On the Dinosaur Diamond Prehistoric Highway
by Martinique Davis | photos by Brett Schreckengost
Sep 27, 2012 | 5643 views | 0 0 comments | 13 13 recommendations | email to a friend | print
DINOSAUR ART – Alerts visitors to what’s ahead, entering Fruita.
DINOSAUR ART – Alerts visitors to what’s ahead, entering Fruita.
DINOSAUR HILL, near Fruita.
DINOSAUR HILL, near Fruita.
DINOSAUR HILL – View from the summit (clockwise from top, left), with a sign for the interpretive hike that starts just down the road from the Dinosaur Journey Museum, near the excavations.
DINOSAUR HILL – View from the summit (clockwise from top, left), with a sign for the interpretive hike that starts just down the road from the Dinosaur Journey Museum, near the excavations.
DINO ART – A weathered dinosaur mural in downtown Fruita.
DINO ART – A weathered dinosaur mural in downtown Fruita.
A COLLARED LIZARD near Bedrock, on the road to Moab.
A COLLARED LIZARD near Bedrock, on the road to Moab.
One theory of the dinosaurs’ extinction is that a giant meteorite struck the earth and caused a nuclear winter, reads the sign below a 360-pound Gibeon Meteorite. We run our hands over the 4.5-billion-year-old hunk of pockmarked iron and nickel, and imagine it hurtling through space.

This is the beginning of our dinosaur journey: laying our hands on an example of what could have played a role in the dinosaurs’ catastrophic end, at Blanding, Utah’s Dinosaur Museum.

You wouldn’t know this small gem of a museum was there if you weren’t looking for it, just as you can’t imagine the region’s rich dinosaur history, if you aren’t paying attention.

This two-day family road trip is partly a trip of the imagination, sparked by the knowledge that this area of western Colorado and eastern Utah boasts a rich and varied history as the nucleus of dinosaur discovery. We’re on a quest to find dinosaurs – what’s left of them, that is, on segments of the highly touted Dinosaur Diamond Prehistoric Highway. It turns out there is a lot to see – if, of course, you’re looking. 



225 miles: 3 hours to Blanding (150 miles),

1.5 hours Blanding to Moab (75 miles)

Blanding’s Dinosaur Museum and Arches National Park

Our expedition starts in Telluride, as we follow segments of the Dinosaur Diamond Prehistoric Highway Scenic Byway. The real Dinosaur Diamond goes all the way to the town of Dinosaur, in the northwestern corner of the state, and as far west as Price, Utah, 170 miles northwest of Grand Junction.

Because our expedition crew is comprised of our 4- and 2-year-old daughters, our travel agenda must factor in frequent potty breaks, snack times and other stops just to keep us all sane. So though our dinosaur hunt will keep us close to home, rather than exploring the 480-mile Dinosaur Diamond in its entirety, we’ll discover an abundance of evidence of these prehistoric creatures within a few hours’ drive.

Our first stop takes us to Blanding, Utah’s Dinosaur Museum, an unassuming building tucked away, just off the little town of Blanding’s main drag. This museum houses its fair share of surprises, including a Giant Ammonite – at over six feet wide, this ancient dinosaur-era mollusk (which went almost entirely extinct 65 million years ago, around the same time the dinosaurs did) is one of the largest ammonites in the world.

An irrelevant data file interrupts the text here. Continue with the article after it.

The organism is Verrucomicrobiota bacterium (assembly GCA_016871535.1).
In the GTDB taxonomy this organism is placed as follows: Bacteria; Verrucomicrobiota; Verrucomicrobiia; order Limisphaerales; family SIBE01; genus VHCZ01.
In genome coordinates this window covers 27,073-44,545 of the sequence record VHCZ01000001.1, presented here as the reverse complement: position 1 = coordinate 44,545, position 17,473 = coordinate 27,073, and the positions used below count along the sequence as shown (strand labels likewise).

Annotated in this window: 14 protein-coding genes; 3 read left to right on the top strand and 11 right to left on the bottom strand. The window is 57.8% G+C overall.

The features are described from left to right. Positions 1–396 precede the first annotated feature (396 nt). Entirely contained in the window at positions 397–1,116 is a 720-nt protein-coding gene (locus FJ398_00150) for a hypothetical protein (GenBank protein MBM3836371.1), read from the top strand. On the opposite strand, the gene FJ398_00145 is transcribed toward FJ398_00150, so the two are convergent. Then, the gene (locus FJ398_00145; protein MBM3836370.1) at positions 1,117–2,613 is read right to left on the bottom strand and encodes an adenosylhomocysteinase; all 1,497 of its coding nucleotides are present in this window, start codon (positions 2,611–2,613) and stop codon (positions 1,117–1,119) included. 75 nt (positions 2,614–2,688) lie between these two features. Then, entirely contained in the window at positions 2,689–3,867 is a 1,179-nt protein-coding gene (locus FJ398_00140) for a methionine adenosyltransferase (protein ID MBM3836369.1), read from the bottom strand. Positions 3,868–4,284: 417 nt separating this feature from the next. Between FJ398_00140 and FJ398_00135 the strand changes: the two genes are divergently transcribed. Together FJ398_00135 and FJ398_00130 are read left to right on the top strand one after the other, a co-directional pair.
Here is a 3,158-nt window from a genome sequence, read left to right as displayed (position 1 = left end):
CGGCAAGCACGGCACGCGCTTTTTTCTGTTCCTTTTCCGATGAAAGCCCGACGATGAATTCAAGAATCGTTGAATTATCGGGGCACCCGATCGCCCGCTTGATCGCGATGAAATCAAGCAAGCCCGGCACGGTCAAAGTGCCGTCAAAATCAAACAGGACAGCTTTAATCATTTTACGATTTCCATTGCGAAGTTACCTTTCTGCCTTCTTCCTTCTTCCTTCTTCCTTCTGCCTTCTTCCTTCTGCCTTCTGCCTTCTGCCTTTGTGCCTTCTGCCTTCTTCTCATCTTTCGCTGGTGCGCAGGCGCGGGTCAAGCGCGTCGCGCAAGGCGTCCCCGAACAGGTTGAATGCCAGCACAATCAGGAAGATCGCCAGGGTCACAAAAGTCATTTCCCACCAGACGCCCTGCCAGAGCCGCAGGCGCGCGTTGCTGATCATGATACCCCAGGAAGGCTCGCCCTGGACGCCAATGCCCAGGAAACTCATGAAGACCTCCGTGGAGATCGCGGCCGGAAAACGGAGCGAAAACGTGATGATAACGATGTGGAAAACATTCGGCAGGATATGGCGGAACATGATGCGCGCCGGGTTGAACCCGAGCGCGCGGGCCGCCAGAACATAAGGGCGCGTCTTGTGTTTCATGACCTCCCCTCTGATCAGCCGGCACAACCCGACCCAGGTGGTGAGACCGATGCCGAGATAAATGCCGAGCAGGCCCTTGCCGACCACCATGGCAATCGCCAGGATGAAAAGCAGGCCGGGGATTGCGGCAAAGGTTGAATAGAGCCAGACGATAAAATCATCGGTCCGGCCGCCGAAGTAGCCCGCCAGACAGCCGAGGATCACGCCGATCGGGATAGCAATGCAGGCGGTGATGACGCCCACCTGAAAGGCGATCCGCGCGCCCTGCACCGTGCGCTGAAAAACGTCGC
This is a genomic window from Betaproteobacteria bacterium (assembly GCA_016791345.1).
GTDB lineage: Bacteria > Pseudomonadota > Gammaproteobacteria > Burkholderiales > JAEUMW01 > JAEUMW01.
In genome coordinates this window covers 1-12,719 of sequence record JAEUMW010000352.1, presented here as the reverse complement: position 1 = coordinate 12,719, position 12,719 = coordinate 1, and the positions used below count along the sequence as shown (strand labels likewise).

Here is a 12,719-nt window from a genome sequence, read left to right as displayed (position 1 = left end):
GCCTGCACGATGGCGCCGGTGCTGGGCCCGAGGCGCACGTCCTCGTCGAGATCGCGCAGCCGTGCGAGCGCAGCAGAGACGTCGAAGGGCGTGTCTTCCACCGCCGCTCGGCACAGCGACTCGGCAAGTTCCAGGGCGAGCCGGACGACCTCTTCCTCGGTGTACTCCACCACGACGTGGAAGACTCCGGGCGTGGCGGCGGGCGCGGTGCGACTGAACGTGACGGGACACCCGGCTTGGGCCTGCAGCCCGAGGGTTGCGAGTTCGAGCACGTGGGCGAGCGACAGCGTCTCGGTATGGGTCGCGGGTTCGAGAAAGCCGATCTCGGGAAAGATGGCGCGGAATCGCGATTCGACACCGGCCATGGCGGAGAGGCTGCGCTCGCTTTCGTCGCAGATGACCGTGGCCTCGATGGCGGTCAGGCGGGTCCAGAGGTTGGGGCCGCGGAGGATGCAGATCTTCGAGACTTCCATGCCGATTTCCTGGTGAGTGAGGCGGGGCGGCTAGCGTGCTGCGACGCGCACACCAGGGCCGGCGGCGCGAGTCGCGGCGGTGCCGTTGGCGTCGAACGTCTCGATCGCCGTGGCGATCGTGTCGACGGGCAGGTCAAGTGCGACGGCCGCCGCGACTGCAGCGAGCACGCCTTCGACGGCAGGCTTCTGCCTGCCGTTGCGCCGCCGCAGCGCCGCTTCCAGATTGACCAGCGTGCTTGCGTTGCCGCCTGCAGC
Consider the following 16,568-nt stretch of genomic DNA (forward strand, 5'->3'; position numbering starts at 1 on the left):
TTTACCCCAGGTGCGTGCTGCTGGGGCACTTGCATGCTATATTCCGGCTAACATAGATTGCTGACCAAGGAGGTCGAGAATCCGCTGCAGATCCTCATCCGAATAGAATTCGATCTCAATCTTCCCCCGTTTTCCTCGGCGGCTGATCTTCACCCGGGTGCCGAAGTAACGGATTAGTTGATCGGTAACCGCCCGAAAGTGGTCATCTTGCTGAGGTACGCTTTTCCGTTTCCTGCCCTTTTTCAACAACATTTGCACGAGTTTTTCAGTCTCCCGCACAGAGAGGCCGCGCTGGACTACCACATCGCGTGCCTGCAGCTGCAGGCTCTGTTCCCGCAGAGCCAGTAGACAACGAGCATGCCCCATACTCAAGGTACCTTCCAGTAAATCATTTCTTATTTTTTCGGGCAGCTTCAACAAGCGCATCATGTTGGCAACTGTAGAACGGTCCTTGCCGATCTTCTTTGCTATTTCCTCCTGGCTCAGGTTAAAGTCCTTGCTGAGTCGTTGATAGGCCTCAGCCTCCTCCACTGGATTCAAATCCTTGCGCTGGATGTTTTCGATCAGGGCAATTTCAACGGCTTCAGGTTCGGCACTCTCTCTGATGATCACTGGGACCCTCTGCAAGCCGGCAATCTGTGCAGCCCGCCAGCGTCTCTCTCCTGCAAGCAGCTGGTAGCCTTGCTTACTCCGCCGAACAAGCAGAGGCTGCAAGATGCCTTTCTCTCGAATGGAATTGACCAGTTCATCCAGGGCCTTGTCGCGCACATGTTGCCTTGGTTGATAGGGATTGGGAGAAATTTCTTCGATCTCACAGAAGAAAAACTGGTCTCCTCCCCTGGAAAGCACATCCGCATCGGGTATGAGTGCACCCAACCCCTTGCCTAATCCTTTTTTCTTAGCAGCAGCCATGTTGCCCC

Blanding’s claim to dinosaur fame is thanks to the Blanding Giant, an Apatosaurus (more popularly known as Brontosaurus) that a resident found in the area more than 40 years ago. He kept the massive bones, later identified as pelvic bones, in his backyard before donating them to this quaint, community-run museum.

We’re all in awe of the museum’s large exhibit devoted to feathered dinosaurs, with two life-sized models showing what a dinosaur could have looked like either wildly feathered, or with the more conventionally conceived scaly hide.

A naptime’s worth of driving takes us north to Moab, Utah; a veritable playground for kids and adults alike. Our dinosaur-themed trip will take us to Arches National Park, where we’ll literally follow the footsteps of dinosaurs. We drive the first scenic nine miles from the park entrance to Balanced Rock, turning onto the 4x4-only Willow Flats Road.

“Are you on the lookout for dinosaurs?” we tease the girls, telling them to imagine the dramatically stark landscape outside, with its fantastically formed sandstone pinnacles, fins and balanced rocks, as the lush shores of a shallow inland lake, as it was some 165 million years ago.

Just over four miles from where we turned off the paved road, leaving the hordes of other photo-snapping tourists behind, we see a sign.

It tells us this area’s vegetation attracted many dinosaurs, and in turn, predators, including the two types whose tracks can be seen here: the Saurapod and the Therapod, two human-sized dinosaurs that walked upright, and thoughtfully left their prints in the mud, now turned to sandstone, where our children squeal as they fit their little feet into the prehistoric prints.